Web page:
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Palestine looks for Irish support to have it recognised as UN state

Palestinian authorities have called for Irish support in its global campaign to have Palestine recognised as a United Nations member state.

The Palestinian ambassador to Ireland met a cross party delegation of TDs along with the so-called "flying chair", a handcrafted symbol of the state's statehood bid.

The chair, coloured in the familiar blue of the UN, has been taken to a number of countries to win backing for the formal application later this month.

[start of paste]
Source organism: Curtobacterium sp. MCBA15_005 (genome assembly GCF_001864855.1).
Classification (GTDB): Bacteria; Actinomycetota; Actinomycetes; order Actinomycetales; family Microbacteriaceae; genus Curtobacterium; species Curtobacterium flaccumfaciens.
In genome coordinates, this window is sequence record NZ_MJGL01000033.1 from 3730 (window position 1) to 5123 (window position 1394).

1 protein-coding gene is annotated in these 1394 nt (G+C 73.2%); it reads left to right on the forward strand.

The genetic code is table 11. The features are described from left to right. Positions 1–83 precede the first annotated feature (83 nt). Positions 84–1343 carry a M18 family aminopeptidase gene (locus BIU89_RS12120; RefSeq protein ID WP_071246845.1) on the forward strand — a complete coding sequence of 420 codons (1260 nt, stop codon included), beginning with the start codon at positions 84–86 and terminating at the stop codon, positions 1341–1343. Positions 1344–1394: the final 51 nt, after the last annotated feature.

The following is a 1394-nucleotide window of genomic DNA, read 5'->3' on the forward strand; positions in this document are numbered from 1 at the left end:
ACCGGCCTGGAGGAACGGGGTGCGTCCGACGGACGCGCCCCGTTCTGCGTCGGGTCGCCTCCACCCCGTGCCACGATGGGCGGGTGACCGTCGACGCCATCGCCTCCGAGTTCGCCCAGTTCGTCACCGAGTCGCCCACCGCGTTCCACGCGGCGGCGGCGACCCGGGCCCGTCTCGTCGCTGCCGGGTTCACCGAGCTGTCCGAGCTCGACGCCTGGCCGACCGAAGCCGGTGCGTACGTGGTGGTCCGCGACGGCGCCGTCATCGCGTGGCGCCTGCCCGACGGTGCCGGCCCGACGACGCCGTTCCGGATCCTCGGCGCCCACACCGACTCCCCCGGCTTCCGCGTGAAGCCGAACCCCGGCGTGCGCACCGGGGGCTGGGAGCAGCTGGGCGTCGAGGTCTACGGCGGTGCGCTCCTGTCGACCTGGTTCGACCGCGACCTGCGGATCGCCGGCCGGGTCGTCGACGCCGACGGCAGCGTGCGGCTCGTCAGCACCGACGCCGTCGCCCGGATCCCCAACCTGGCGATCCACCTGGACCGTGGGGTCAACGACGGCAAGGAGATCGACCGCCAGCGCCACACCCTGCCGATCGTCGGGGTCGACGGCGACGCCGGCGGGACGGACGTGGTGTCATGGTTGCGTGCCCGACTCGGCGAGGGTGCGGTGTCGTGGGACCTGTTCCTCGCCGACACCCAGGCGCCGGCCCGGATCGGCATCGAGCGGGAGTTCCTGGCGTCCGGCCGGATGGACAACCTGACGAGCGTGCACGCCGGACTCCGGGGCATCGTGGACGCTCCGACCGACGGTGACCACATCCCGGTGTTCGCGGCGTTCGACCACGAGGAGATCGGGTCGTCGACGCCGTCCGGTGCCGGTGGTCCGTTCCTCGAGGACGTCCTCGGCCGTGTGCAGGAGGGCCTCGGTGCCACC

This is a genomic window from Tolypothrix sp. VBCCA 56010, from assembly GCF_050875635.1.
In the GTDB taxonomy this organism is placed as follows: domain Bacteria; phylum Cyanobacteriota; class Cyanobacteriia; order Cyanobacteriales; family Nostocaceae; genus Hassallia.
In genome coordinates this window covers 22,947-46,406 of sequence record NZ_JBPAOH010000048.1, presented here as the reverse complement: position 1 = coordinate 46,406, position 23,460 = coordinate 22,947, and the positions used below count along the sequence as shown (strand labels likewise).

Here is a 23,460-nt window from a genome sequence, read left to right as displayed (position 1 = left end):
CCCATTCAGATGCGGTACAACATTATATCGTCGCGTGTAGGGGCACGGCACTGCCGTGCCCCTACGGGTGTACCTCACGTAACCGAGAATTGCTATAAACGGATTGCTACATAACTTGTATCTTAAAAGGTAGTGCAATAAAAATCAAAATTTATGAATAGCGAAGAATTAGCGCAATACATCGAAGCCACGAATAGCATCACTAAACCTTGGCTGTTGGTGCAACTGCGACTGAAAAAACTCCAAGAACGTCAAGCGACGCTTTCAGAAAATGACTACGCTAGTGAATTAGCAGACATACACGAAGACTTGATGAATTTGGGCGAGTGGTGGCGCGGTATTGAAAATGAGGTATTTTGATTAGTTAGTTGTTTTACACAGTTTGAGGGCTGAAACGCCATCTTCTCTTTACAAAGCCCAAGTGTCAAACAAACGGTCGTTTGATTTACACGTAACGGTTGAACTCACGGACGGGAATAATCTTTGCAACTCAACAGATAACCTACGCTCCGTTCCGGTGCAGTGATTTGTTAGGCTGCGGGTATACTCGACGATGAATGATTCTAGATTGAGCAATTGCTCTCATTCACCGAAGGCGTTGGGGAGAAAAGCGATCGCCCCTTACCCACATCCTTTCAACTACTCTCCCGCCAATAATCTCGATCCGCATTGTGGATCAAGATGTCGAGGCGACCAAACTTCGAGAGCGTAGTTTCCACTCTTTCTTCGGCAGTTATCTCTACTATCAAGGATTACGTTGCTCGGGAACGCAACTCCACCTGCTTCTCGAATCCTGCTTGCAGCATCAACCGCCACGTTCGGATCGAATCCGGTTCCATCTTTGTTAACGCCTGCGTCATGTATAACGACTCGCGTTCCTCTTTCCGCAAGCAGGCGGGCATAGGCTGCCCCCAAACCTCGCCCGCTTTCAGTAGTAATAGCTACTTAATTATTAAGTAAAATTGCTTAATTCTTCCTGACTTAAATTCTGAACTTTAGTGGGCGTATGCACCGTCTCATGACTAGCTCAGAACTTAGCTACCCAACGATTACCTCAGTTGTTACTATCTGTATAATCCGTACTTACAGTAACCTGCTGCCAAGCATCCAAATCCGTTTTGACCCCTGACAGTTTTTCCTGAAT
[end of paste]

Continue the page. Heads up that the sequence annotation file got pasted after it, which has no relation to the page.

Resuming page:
Ambassador Dr Hikmat Ajjuri said they wanted to convey to TDs the link between Palestine and Ireland.

"The historic relationship and the long friendship between us and Ireland, I think needs us to ask and to request from our friends in Ireland to support us in this move," he said.

Campaigners have travelled with the chair to Lebanon, Qatar, Spain, Brussels, Moscow and most recently London to lobby support for their UN bid.

Ireland is the last stop before the campaign moves to New York, where Palestinian President Mahmoud Abbas is expected to submit a formal application for UN membership next week.

The chair is marked Palestine and was crafted by artisans from olive trees growing near the Al-Aqsa mosque in Jerusalem.

The United States, a permanent member of the UN Security Council, has said it will veto any application.